Interviewer: In a criminal case, why is it important to retain an attorney? I know in a DUI case it could be different, but in a criminal case, why is it important for someone to represent themselves, or for someone to have a private attorney versus a public defender versus representing them? Compare those.
Brian Geno: People obviously shouldn’t represent themselves. That is just a certain way to get the lowest kind of representation. That’s just a mistake. First off, I would say that. Moving on to the question of whether or not someone should get a public defender or they should hire someone, a public defender obviously has the benefit of representing someone who doesn’t have any money, and a private attorney represents people for money, so it gives them the advantage that they wouldn’t otherwise have, just because now they can afford to have an attorney.
If you have the ability to get a public defender – that is, your income is low enough that you could get one – but you also have the ability to get a private attorney, maybe by getting a loan or something like that so that you can get your own attorney, the question should not be “Which one is cheaper?” because a private attorney, many times, will take the time that’s required to really focus on the case. They will take the energy of working on your case when the public defender may not have the time or inclination to work on it. Many times, also, many of the public defenders are younger attorneys in their first few years out, and so they don’t have the trial experience that a more seasoned private attorney would have.
If you want somebody who’s going to care, get a private attorney. If you want someone who’s going to take the time, get a private attorney. If you have the money to pay for your own, you probably shouldn’t be getting a public defender anyway. As far as the quality goes, you’re going to get a stronger representation, for the most part, by hiring someone. I’m not saying anything bad about these public defenders. They are public servants, and they work really hard to do what they do, but they work really hard with a much larger caseload than someone like me would have. I don’t have to have as big a caseload, because I’m getting paid a fair wage for what I do, so I can afford to focus on it. A lot of times it’s a matter of time, and in my experience, I think probably cleverness plays a role as well. It’s definitely a preference. You get better results, I think, when you hire your own private counsel.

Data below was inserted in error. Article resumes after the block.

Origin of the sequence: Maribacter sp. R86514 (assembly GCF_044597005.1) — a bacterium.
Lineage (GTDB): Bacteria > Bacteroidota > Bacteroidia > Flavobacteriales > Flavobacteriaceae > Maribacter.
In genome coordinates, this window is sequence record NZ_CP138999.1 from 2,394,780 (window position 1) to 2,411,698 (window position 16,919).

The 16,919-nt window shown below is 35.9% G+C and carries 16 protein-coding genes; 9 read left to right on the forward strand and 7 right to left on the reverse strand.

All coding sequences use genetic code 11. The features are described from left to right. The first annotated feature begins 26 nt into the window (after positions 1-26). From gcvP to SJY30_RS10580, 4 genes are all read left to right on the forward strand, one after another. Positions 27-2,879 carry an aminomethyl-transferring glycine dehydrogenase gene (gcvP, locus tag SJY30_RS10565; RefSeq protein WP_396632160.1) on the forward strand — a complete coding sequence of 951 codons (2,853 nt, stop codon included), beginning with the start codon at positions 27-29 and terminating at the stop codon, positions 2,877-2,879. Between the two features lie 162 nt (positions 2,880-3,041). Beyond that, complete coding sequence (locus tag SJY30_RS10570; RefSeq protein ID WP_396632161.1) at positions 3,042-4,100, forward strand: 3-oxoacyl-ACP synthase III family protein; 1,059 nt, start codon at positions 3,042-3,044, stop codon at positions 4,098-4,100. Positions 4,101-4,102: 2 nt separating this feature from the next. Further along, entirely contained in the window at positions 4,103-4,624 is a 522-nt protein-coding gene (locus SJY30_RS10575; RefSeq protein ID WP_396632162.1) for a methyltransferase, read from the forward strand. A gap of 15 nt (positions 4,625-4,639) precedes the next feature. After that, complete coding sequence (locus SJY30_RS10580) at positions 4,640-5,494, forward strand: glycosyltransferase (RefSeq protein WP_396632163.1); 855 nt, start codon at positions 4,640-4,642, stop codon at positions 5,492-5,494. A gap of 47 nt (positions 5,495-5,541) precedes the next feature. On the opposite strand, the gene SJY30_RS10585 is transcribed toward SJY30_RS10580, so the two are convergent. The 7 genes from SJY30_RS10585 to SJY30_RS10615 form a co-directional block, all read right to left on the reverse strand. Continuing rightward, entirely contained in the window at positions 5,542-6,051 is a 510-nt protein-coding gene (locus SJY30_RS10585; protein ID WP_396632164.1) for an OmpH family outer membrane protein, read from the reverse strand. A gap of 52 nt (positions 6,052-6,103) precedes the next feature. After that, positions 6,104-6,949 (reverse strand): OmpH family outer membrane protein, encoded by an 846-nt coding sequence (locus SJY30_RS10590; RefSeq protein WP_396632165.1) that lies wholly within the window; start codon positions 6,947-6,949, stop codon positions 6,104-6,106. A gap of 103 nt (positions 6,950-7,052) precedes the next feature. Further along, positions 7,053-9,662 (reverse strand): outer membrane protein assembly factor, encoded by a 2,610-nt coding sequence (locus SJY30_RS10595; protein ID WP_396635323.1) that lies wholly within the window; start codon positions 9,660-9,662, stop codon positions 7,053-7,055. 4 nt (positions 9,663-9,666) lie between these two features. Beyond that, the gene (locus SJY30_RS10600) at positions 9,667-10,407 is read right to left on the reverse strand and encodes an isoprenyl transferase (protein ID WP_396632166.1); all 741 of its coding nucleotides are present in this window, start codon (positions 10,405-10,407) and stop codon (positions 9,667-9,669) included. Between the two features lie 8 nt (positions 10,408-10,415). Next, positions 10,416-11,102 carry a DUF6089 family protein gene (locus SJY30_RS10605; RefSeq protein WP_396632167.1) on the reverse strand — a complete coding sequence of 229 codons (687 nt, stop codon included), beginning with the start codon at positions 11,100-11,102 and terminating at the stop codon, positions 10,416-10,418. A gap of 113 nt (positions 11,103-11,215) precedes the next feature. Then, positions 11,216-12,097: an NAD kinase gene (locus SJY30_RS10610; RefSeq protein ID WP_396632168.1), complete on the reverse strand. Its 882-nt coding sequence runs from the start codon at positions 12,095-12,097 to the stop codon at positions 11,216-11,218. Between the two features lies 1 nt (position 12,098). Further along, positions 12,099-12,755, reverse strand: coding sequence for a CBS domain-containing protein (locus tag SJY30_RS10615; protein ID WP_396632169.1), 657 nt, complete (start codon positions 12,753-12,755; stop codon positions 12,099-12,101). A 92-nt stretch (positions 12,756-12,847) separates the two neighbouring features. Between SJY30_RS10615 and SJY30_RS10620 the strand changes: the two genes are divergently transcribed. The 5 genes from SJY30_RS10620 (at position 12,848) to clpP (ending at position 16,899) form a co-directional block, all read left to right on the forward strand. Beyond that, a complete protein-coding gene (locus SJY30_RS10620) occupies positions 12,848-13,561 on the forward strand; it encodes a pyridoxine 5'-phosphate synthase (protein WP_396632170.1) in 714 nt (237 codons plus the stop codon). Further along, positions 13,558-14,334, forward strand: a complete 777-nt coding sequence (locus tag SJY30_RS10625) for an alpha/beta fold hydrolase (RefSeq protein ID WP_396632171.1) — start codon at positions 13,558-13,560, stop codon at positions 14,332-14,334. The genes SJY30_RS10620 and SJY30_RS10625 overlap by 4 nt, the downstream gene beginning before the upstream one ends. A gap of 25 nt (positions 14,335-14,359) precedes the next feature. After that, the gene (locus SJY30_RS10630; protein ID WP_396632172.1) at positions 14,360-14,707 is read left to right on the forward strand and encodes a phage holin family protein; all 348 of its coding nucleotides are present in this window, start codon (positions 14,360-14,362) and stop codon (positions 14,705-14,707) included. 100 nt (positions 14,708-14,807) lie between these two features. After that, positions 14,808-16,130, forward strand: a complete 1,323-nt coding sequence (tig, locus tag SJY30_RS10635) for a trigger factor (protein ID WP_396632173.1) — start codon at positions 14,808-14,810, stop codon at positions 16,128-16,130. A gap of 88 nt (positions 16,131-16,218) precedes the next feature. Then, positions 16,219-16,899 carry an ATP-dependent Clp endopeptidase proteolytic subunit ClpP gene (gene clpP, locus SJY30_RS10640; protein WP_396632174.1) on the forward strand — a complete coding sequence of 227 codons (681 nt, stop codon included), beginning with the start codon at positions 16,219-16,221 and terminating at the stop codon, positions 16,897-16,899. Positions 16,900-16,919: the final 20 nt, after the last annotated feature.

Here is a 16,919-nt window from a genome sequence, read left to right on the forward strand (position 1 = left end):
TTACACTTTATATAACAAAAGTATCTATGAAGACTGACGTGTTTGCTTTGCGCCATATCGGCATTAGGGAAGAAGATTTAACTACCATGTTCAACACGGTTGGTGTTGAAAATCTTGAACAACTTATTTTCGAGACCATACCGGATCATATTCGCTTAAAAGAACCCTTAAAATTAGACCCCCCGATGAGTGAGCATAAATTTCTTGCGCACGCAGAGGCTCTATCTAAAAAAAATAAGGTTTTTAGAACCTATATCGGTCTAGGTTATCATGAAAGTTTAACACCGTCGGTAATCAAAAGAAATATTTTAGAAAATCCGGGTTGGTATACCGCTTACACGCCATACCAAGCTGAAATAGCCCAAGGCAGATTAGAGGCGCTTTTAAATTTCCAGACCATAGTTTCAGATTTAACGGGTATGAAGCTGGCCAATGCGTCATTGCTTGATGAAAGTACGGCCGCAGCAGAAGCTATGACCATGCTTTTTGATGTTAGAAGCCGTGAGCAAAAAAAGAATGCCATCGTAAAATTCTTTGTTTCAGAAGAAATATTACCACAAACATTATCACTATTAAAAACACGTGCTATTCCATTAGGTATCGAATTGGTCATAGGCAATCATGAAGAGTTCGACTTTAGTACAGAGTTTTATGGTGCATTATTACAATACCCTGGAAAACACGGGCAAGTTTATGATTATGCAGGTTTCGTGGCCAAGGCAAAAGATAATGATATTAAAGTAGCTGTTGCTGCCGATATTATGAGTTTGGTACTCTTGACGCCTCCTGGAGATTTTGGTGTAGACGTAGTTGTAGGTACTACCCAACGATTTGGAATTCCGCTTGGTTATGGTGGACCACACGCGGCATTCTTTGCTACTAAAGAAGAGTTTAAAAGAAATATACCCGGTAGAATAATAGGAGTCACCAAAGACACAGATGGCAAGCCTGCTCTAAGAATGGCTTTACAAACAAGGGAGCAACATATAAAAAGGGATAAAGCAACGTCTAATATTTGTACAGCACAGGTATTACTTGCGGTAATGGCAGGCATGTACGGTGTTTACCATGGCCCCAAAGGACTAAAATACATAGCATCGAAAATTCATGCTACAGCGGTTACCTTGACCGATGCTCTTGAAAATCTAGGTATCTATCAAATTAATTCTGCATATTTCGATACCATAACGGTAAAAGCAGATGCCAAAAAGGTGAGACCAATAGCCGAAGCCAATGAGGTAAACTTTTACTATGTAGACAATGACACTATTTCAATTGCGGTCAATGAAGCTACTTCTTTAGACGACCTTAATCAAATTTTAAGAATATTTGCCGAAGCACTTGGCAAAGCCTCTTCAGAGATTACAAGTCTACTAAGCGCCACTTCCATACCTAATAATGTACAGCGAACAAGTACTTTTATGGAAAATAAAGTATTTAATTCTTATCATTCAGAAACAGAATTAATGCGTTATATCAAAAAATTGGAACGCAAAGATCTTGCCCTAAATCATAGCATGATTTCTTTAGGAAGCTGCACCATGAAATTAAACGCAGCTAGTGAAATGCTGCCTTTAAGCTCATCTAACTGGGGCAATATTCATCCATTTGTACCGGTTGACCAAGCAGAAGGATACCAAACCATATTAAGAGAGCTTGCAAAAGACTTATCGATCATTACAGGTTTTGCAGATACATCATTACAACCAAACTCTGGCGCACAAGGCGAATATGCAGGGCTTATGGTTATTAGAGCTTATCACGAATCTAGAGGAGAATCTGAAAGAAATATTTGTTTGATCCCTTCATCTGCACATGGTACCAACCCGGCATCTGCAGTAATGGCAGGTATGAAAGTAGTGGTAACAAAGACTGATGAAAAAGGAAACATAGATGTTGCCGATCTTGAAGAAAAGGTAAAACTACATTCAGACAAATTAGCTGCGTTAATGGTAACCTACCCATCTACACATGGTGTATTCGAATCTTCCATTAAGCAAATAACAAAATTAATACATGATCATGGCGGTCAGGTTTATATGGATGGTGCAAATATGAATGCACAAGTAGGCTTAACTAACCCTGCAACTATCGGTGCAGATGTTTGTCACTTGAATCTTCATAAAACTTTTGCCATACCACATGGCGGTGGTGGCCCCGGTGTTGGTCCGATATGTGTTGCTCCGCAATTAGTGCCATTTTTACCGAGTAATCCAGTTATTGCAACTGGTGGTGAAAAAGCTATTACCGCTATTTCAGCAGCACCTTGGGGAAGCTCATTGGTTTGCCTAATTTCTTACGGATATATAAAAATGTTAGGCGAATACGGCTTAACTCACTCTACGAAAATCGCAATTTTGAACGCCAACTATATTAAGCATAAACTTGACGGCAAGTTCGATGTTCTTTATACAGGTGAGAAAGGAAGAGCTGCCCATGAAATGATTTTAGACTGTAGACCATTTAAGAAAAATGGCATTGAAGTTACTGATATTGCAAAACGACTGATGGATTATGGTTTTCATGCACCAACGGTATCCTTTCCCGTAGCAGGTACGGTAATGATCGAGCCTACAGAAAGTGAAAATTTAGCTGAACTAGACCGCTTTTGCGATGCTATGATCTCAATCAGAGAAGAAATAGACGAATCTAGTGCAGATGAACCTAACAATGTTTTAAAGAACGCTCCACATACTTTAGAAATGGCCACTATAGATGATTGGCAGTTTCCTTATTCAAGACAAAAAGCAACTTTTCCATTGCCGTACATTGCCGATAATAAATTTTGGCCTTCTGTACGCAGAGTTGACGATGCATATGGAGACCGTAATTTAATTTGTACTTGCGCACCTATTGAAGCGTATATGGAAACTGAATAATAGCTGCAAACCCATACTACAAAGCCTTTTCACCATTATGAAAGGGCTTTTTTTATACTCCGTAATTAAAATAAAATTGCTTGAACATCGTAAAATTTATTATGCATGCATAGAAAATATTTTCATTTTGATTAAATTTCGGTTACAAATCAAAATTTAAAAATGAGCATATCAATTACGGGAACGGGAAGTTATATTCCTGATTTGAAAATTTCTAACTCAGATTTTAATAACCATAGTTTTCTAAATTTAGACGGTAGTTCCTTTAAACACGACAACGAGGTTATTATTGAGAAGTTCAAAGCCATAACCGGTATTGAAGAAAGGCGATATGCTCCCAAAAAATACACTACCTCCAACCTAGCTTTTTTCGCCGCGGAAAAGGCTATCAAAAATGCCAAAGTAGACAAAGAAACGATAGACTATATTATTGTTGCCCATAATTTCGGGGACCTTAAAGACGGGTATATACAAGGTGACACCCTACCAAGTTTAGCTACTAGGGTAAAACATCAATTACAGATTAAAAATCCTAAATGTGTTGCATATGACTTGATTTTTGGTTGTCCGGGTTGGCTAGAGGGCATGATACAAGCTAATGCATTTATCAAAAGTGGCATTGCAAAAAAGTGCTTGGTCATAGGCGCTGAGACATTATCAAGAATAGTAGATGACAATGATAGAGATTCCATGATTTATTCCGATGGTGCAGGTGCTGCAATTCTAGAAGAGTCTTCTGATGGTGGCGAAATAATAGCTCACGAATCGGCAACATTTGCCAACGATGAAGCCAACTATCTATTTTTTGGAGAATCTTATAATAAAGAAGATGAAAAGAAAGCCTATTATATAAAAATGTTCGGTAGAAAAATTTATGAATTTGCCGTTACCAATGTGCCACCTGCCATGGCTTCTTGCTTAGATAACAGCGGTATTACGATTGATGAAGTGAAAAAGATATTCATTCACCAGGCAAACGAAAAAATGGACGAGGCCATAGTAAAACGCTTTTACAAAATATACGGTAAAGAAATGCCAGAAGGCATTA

Interviewer: How long do criminal cases take to resolve? How long, potentially, could one last?
Brian Geno: If you have a criminal case that is a misdemeanor, it’s going to be much shorter than if you have a felony. A felony has, at a minimum, five different court appearances just because it’s a felony. A misdemeanor, on the other hand, would have two. That alone lengthens it if it’s a felony. If you’ve got a misdemeanor, you’re probably looking at 45 to 60 days unless something unusual is going on, but if you have a felony, you’re probably looking at 90 to 120 days. That’s easy to do 90 to 120 days. It could even be longer than that. I’ve had cases before that lasted a very long time. When I say a very long time, I mean nine months or more. A person should not say to themselves, “I just want to get this over with.” That is a really bad way to approach a case. They know that they’re going to have to deal with a case for a certain length of time, and just the thought of dealing with it is really bad for them. My advice is the best way to get it over really fast is to walk into the courtroom and just give up.
That being said, everyone knows that if they just walk into the courtroom and give up, the results are going to be terrible. You can see my point: walking in and giving up and making things fast do not give you good results. Find your strength of heart and defend yourself. Take care of what needs to be taken care of, because when it’s over, you can rest, but before that, you’ve got to fight for yourself.